Date of Award

Spring 2003

Document Type


Degree Name

Master of Science in Education (MSEd)


Human Movement Sciences


Athletic Training

Committee Director

Bonnie Van Lunen

Committee Member

Mike Tamburello

Committee Member

Martha L. Walker

Call Number for Print

Special Collections LD4331.E44 H36 2003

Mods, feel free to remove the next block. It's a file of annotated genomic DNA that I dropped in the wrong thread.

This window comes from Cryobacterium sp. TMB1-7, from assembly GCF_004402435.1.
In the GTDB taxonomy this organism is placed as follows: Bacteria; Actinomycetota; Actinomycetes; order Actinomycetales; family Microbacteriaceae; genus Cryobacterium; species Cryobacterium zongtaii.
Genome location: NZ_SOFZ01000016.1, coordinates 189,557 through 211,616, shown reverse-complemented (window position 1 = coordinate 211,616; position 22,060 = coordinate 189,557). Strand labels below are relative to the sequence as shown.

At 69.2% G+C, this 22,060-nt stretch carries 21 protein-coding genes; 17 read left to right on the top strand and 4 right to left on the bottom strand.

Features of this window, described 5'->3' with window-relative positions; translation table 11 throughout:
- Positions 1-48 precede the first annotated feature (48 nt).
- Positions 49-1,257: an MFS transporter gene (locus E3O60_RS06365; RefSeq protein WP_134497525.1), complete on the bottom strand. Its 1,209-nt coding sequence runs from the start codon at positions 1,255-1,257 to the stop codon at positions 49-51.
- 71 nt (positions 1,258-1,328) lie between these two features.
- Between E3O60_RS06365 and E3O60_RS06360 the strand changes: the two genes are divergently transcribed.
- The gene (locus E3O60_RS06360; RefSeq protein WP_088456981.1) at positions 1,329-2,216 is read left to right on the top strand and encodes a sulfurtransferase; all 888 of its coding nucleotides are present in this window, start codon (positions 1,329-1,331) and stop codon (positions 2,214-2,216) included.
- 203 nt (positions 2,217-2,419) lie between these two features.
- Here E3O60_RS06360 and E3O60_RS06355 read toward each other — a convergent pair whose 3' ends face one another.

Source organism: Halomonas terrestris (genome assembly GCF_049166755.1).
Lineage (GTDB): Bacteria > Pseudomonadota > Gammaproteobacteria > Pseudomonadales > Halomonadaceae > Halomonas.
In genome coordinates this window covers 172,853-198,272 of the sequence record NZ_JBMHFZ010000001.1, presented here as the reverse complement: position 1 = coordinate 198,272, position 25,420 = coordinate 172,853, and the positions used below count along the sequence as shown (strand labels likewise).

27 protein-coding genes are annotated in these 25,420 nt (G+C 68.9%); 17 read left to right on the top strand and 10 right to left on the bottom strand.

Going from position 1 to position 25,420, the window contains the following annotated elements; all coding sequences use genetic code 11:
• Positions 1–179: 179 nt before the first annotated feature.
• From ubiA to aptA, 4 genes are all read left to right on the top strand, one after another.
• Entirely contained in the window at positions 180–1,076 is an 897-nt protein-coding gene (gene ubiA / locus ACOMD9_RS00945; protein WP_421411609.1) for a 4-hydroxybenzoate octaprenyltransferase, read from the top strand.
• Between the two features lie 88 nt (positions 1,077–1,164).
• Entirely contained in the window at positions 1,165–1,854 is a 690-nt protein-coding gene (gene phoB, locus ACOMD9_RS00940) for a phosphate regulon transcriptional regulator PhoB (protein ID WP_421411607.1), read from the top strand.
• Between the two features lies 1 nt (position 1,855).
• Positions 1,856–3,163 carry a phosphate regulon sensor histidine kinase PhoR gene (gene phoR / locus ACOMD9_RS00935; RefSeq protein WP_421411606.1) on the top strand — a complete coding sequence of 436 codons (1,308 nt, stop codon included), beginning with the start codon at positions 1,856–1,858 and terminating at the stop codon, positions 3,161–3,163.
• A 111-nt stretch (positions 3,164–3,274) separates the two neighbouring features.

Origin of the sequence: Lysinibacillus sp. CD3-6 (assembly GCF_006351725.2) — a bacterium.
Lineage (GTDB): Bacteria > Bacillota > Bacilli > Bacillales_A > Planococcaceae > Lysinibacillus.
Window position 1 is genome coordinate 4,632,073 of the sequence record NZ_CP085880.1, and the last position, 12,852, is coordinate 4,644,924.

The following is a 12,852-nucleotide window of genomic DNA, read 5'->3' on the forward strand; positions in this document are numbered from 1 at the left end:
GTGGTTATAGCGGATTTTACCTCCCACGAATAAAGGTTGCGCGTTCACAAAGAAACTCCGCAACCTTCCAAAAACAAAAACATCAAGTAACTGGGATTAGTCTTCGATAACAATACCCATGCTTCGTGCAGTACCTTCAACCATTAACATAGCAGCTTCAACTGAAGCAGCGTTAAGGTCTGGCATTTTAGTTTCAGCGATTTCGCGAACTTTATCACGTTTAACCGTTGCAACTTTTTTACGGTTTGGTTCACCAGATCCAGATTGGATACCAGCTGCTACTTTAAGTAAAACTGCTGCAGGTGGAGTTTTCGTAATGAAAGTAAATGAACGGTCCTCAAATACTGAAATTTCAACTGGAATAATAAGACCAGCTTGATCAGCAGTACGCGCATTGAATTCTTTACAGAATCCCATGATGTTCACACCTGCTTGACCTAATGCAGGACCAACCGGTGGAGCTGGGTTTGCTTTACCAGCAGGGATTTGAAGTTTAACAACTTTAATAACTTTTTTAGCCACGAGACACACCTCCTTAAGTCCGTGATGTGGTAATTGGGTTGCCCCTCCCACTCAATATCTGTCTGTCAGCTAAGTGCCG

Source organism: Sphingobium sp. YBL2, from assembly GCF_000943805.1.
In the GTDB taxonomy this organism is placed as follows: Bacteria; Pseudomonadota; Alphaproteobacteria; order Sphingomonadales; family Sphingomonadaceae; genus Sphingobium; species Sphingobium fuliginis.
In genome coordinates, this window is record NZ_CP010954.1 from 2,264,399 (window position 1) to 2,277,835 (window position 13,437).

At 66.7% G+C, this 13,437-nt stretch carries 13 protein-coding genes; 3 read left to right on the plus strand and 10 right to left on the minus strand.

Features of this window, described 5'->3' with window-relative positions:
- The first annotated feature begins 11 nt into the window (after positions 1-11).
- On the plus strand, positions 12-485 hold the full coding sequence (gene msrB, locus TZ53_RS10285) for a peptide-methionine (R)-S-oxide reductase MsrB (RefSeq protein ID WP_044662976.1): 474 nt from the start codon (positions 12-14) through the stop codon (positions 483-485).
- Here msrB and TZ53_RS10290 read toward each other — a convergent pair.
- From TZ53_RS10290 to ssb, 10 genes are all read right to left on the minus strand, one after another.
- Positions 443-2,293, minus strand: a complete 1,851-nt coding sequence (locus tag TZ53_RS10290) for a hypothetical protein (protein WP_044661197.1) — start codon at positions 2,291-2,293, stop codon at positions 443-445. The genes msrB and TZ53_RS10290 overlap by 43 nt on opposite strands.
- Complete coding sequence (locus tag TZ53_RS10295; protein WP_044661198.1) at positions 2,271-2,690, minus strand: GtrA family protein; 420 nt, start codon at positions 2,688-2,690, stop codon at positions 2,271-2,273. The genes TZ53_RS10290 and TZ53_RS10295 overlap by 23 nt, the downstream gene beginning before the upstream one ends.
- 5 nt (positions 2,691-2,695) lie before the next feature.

The purpose of this study was to examine the short-term effects of Grades 1 and 2 posteroanterior joint mobilizations (JM) at the pathological lumbar spine on subject pain, range of motion (ROM), and muscle force. All subjects were determined to have sustained mechanical dysfunction of the lumbar spine of less than 48 hours as assessed through a standardized evaluation. Subjects were randomly assigned to a group; the control group received ice and stretching while the experimental group received JM in addition to ice and stretching. The JM's were performed at 3 consecutive lumbar segments surrounding the area of greatest discomfort. The oscillatory treatment was administered for 30 seconds with a 30 second resting period, and Grade 1 JM' s were utilized initially followed by Grade 2 JM's, for a total of six 30-second treatments. Data collection consisted of (1) pain assessment through the McGill Pain Questionnaire (MPQ), and a visual analog scale (VAS) in lumbar neutral, flexion, and extension, (2) ROM through the double inclinometer method at the LI and L5 spinous processes, and (3) muscle force with a hand-held dynamometer during maximal voluntary contraction. Data collection was undertaken immediately prior to and following the administration of JM's or no treatment, as well as 24 hours after the initial measurements. The MPQ was only completed initially and at 24 hours post-treatment. All subjects were intercollegiate athletes who continued participation during data collection. All JM treatment sessions were performed manually by a certified athletic trainer in the clinical setting. Various analyses were computed (2 x 2 ANOVA's, 2 x 3 ANOVA's and non parametric statistics) for all dependent measures. All subjects had decreased values for the MPQ over time, but no difference was found between treatment groups. However, when each subscale was evaluated, the experimental group had a significantly decreased sensory subscale following the treatment. Muscle force increased for both groups over time. A Tukey HSD Post Hoc comparison revealed significantly higher force values over time for those treated with the JM's. Friedman testing showed significant decreases in VAS scoring during lumbar neutral and flexion after JM. There were no significant differences between the groups for ROM. JM's for pain are a useful component in the treatment of acute mechanical dysfunctions in the lumbar spine. Further research should investigate other segments of the spine and the utilization of this technique.


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